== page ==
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Central Washington University

CWU students get immersed in Intercultural Communications

Wednesday, August 7, 2019

CWU student Chloe Hopkins interacts with an Asia University student enrolled in a freshman-level English class.It’s generally acknowledged the best way to learn about another culture is to become part of it, at least for a time. That’s what nine CWU students discovered during a two-week stay in Japan this summer.

The students, enrolled in a junior-level communication studies course (Com 302), were studying ways to improve communication with people from other nations and cultures.

Communications professor Josh Nelson-Ichido led this summer’s six-week session, which included the trip to Japan. He says education abroad is important to overcoming a pervading avoidance—even subconsciously—of other cultures in students’ daily lives.

“This is why I always require some kind of interaction with another culture in my classes. So, the opportunity to do a special section of my Com 302 class really was a dream come true,” Nelson-Ichido said. “Not only did the students learn the material, but they were immediately able to apply it in context. They actively identified how their own cultural and ethnic identities play into their ability to communicate and interact within a different cultural environment.”

While in Japan, the students visited the cities of Tokyo, Kyoto, and Hiroshima.

“When designing this program, I immediately wanted to include Tokyo as a stop,” Nelson-Ichido explained. “Not only was it the location of our partner university [Asia University] but it’s also one of the biggest cities in the world and very different from anything the students would experience in the Pacific Northwest. Being the historical and cultural heart of the country, Kyoto offered an entirely different take on Japanese culture. Considering the focus of the class, Hiroshima was, arguably, the most important part of the trip.”

Coco Crawford, from Roy, was among the participants. She has served as an International Peer Advisor (IPA) with the Asia University America Program (AUAP). This was her fourth trip to Japan but her first as part of an organized group.

“I thought I would get a different experience and perspective if I went with other Americans,” Crawford explained about her reason for going on the education abroad program. “For everyone else, it was their first time going [to Japan]. Instead of being the one led around, I got to lead and teach them from what I had learned about the culture, phrases I know, and recommend restaurants. It was so fun for me.”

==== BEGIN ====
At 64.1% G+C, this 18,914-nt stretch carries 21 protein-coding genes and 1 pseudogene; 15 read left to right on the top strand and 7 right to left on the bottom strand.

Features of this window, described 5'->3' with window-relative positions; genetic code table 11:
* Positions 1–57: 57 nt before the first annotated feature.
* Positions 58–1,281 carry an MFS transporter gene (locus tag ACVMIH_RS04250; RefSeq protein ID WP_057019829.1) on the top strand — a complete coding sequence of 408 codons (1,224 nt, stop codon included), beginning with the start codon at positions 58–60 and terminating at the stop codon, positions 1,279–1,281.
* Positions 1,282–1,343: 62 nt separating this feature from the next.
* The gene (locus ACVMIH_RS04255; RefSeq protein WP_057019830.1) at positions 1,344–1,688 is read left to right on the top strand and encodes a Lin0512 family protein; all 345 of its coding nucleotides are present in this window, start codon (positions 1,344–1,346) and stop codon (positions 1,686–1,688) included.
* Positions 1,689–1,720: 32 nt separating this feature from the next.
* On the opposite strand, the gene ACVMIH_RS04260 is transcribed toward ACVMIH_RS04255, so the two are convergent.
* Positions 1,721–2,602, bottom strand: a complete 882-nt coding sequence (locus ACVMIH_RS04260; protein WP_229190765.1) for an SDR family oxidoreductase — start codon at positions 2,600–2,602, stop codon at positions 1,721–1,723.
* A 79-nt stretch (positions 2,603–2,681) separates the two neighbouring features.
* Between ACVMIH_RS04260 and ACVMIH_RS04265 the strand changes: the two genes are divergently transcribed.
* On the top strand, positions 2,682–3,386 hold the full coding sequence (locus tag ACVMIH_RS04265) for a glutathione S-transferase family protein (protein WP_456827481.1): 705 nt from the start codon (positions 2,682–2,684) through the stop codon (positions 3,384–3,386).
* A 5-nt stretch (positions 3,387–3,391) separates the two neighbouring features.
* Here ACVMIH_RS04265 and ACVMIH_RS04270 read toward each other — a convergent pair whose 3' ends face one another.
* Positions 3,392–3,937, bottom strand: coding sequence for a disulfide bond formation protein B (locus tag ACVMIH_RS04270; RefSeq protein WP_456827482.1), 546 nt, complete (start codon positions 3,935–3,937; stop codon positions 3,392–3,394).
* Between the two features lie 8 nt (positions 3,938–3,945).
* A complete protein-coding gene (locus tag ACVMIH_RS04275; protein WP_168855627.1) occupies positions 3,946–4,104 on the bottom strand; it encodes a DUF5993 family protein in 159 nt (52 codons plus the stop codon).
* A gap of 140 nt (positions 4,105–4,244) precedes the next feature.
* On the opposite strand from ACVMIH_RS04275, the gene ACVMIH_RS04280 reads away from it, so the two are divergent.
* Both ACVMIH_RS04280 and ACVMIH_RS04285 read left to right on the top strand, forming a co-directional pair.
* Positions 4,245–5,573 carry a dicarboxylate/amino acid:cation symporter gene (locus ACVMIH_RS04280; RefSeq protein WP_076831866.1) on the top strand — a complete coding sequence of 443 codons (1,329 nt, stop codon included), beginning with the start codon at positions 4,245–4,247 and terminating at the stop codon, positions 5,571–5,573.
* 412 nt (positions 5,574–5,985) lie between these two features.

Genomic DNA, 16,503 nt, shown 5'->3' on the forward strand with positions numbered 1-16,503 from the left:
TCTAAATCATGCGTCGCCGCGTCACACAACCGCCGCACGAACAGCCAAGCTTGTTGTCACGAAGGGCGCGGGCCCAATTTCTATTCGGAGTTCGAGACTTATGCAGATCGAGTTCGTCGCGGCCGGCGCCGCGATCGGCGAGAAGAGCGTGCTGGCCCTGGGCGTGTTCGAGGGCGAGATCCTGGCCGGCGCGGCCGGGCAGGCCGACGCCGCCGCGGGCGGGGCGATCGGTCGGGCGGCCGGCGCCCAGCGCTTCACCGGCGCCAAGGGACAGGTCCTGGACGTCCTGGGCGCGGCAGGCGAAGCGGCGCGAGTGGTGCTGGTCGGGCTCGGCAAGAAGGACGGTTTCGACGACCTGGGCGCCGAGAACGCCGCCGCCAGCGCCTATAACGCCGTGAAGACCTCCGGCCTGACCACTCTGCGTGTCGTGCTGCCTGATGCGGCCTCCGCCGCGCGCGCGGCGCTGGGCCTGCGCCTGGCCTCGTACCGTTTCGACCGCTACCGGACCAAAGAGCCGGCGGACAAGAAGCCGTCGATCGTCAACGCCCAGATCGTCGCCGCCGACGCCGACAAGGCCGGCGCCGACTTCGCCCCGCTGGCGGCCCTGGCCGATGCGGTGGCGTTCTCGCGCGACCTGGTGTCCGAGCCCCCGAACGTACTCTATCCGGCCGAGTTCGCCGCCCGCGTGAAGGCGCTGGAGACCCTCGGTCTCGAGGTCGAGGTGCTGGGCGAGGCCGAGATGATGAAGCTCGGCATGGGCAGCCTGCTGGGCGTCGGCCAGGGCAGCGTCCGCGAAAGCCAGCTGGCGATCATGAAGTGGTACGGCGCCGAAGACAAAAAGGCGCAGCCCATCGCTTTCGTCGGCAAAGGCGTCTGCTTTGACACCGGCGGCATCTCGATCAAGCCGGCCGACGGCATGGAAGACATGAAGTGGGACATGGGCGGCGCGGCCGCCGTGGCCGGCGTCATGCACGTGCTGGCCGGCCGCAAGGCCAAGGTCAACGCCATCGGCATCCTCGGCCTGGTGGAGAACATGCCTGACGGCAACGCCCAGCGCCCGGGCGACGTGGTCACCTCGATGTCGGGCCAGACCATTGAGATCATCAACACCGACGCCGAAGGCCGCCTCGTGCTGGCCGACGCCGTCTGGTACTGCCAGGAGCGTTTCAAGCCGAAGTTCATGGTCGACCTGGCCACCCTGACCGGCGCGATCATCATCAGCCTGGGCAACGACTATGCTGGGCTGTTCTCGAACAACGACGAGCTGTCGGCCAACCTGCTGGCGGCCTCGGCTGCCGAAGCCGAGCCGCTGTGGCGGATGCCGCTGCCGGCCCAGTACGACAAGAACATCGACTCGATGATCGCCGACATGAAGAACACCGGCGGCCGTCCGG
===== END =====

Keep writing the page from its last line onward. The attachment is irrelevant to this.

In Tokyo, the group was hosted by CWU’s partner institution Asia University. The CWU students interacted with faculty, staff, and students—including former Central AUAP students—and learned about Japanese academic and classroom culture. Previous academic and personal connections with AUAP in Ellensburg enhanced the CWU students’ experience in Japan, particularly during the visit to Asia University.

Left to right, CWU students Andy Stemley, Chloe Hopkins, Akiko Owens, Leah Yokley, Jessica Schrotberger, and Coco Crawford. They are all wearing rented yukatas (summer versions of kimonos) and are posing in front of Yasakusa Shrine in Kyoto, which is home to the oldest festival in Japan, the Gion Matsuri, which has been celebrated for more than 1,100 years.In Kyoto, the CWU students visited several important cultural sites, learned about Japanese office culture—and took a side trip to than area known for its matcha tea production.

In Hiroshima, the group visited the Peace Memorial Park, which recounts the 1945 atomic bombing of that city during World War II. It was Crawford’s first visit to that site.

“It was really life changing for me, because what we learned about the events in school [in the US] is different from what I learned there,” acknowledged Crawford. “They don’t place blame. It’s about the experience of what happened and learning how not to repeat the history. It still affects me when I think or talk about it.”

While in Hiroshima, the students also saw the Itsukushima Shrine and torii gate, which is listed among Japan's most revered sites. At high tide, the ancient Shinto shrine seems to float on the sea, while, at low tide, the students got to see it up close.

Crawford, who is an elementary education major, plan to utilize what she learned on the trip when she enters the workforce next year.

“I plan to move to Japan next spring to teach English,” she points out. “I think that being able to show that I went on this intercultural communications trip to learn more about Japan will help when I start applying for jobs there.”

Media contact: Robert Lowery, Department of Public Affairs, director of Radio Services and Integrated Communications, 509-963-1487, Robert.Lowery@cwu.edu

Photos:

No. 1 CWU student Chloe Hopkins interacts with an Asia University student enrolled in a freshman-level English class.

No. 2 (L. to r.) CWU students Andy Stemley, Chloe Hopkins, Akiko Owens, Leah Yokley, Jessica Schrotberger, and Coco Crawford. They are all wearing rented yukatas (summer versions of kimonos) and are posing in front of Yasakusa Shrine in Kyoto, which is home to the oldest festival in Japan, the Gion Matsuri, which has been celebrated for more than 1,100 years.

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